Flip jig & pcb milling

Has anyone explored yet using the flip jig to mill double sided pcb s to assure alignment? Or would that not work?

I think you need to make two sloted jigs for each side to hold the board but if you had that I don’t see why it shouldn’t work. The whole idea of the pinned flip jig is that it is very precise.

Tho in thinking about it, the boards are very thin so you’d probably need a backing to keep it from flexing that you could move to the other side. Starts getting overly complicated I suppose.

I have not tried this, but will note that milling circuit boards requires that the board be pretty much dead flat and parallel to the machine x-y plane. I’m not sure how this would be achieved with the flip jig. I should imaging there are a number of ways to do this, and if you work it out, I would love to know it.

I actually do board holding either by supergluing the board to a leveled section of the wasetboard (for small boards) or with a really, really crummy vacuum setup I made that uses a mini shopvac (for large boards only due to poor vacuum and low holding… maybe 20KPa or so). Most of the things I don’t want to wait for from a commercial board shop are one sided and small, so superglue isn’t an issue as the back is non-critical.

Circuit board is stiff and the flip jig is narrow, I think just two circuit board thick slots in some wood would work fine, you could even mill them on the nomad so they are true and the slots are right in the middle. As long as you don’t go really hard on the feeds and speeds it would have to work. If you made each piece of wood the same width as the flip jig you would not even need to worry about centering it each time, just get it flush with the flip jig.

of course if you made them of acytal or even aluminium would be best but more time consuming to mill, if you make them on the nomad

@sshwarts @1st_Kiwi_Nomad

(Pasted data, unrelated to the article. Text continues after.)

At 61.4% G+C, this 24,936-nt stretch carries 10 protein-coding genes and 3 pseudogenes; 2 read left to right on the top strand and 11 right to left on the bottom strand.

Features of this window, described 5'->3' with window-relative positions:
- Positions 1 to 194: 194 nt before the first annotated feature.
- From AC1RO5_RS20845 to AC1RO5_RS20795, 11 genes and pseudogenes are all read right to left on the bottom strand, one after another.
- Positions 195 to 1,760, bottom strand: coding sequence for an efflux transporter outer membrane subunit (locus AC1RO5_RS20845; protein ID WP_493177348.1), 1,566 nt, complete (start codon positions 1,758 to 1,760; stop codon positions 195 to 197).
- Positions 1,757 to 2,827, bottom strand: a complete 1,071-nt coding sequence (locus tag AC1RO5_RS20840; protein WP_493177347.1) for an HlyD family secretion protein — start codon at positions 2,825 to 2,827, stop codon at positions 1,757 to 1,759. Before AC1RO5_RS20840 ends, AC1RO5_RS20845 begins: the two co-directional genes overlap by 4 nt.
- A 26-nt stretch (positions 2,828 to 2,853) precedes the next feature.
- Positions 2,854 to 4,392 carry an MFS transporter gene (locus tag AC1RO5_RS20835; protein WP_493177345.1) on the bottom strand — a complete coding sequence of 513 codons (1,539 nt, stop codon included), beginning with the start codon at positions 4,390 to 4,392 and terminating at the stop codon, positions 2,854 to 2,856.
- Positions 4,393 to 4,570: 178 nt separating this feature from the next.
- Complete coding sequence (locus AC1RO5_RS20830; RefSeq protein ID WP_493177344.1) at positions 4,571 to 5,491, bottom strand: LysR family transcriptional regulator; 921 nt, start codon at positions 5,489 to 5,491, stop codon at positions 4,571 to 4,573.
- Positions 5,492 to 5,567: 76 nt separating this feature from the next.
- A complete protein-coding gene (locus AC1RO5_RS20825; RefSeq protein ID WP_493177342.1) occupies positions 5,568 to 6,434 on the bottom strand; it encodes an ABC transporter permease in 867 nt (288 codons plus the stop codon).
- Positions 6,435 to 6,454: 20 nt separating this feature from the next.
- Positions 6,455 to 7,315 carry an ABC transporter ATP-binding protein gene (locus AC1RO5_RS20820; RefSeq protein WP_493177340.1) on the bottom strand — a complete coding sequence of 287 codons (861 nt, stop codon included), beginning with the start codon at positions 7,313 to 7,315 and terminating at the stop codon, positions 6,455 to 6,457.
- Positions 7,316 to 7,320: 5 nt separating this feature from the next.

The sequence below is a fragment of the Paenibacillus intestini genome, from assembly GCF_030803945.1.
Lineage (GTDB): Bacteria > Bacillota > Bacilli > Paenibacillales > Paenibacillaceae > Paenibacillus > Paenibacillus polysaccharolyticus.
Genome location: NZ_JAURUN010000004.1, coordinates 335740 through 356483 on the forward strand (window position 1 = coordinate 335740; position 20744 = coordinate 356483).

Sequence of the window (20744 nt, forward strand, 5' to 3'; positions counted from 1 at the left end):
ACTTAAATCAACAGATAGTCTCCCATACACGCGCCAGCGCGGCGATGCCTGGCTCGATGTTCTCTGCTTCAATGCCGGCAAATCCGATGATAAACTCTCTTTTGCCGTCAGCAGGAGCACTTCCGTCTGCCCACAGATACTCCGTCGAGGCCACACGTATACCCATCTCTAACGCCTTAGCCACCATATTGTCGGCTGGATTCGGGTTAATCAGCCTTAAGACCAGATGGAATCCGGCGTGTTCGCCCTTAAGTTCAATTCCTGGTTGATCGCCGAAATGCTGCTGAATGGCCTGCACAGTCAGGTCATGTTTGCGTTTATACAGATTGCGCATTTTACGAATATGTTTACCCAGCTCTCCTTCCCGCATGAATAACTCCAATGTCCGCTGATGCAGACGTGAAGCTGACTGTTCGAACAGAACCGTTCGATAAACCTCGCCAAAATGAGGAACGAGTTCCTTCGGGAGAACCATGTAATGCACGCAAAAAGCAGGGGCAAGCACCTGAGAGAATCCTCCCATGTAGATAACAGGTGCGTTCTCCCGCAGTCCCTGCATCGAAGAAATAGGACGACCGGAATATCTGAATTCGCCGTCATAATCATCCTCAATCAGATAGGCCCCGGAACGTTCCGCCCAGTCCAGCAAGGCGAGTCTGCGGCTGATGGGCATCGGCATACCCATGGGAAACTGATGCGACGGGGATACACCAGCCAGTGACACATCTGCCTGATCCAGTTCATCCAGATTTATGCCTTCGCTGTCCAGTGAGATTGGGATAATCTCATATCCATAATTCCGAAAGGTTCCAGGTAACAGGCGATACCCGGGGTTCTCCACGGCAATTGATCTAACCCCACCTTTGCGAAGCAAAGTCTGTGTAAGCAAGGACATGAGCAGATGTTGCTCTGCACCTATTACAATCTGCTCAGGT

Heres a couple photos and a Carbide Create file that could address 2 sided boards.

I have not completely tested it, but in theory it should work if you can place the origin in the center of the board.

PCB Mount.c2d (240.4 KB)

This Prototype PCB FLIP Fixture uses the same theory as the Carbide Flip Frame

  • Pins and Center Rotation -
    However the Frame consists of 2 parts that sandwich the PCB board, with no tape or drilling.

First Test of the PCB Fixture - Note: no pins needed for this 1 sided board, but the ability is there.

The top part is a clear 8"x8"x.125" acrylic top sheet that has a pocket that holds a 4’x6" PCB black but also a thrugh hole operation that creates a thin lip to hold the perimeter 3mm of the board. NOTE: This is machined upside down to create for the step/lip.

The base of the PCB flip frame is a black 8"x8" x.125" acrylic that is located to the Nomad table using the 6mm Table holes and corner M6 x 10 hardware, the pocket operation serves to level the machining surface and capture the PCB board blank.

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hey that looks cool!

So let me walk through how you would use… The board is captured by the top piece as it screws to the bottom one and the table. After milling the top of the pcb, you’d un bolt the assembly, flip the pcb and then re sandwich the new side down And reboot Correct?

Maybe someone can weigh in here if the PCB-GCode let’s you set the origin to center…

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Yes those would be the steps.
The black and clear plates have through holes in the corners.
The lower black plate stays in place using the pin locations of the table.
The lower left corner would also work for the origin.